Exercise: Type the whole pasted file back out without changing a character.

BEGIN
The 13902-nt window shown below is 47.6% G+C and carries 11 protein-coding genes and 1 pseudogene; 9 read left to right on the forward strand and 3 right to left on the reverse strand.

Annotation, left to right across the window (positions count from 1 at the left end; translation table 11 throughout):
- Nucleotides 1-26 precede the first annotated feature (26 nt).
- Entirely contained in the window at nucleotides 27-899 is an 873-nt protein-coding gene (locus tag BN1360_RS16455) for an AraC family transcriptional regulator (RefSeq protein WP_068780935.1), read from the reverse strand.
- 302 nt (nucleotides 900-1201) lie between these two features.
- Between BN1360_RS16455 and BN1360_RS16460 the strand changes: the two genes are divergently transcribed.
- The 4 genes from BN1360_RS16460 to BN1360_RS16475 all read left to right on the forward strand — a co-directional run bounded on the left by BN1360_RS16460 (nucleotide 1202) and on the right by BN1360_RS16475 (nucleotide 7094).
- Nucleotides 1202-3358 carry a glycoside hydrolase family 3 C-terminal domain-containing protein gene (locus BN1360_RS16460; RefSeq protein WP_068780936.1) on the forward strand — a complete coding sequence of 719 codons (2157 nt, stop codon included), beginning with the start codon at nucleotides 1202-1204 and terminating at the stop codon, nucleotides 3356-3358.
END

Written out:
The 13902-nt window shown below is 47.6% G+C and carries 11 protein-coding genes and 1 pseudogene; 9 read left to right on the forward strand and 3 right to left on the reverse strand.

Annotation, left to right across the window (positions count from 1 at the left end; translation table 11 throughout):
- Nucleotides 1-26 precede the first annotated feature (26 nt).
- Entirely contained in the window at nucleotides 27-899 is an 873-nt protein-coding gene (locus tag BN1360_RS16455) for an AraC family transcriptional regulator (RefSeq protein WP_068780935.1), read from the reverse strand.
- 302 nt (nucleotides 900-1201) lie between these two features.
- Between BN1360_RS16455 and BN1360_RS16460 the strand changes: the two genes are divergently transcribed.
- The 4 genes from BN1360_RS16460 to BN1360_RS16475 all read left to right on the forward strand — a co-directional run bounded on the left by BN1360_RS16460 (nucleotide 1202) and on the right by BN1360_RS16475 (nucleotide 7094).
- Nucleotides 1202-3358 carry a glycoside hydrolase family 3 C-terminal domain-containing protein gene (locus BN1360_RS16460; RefSeq protein WP_068780936.1) on the forward strand — a complete coding sequence of 719 codons (2157 nt, stop codon included), beginning with the start codon at nucleotides 1202-1204 and terminating at the stop codon, nucleotides 3356-3358.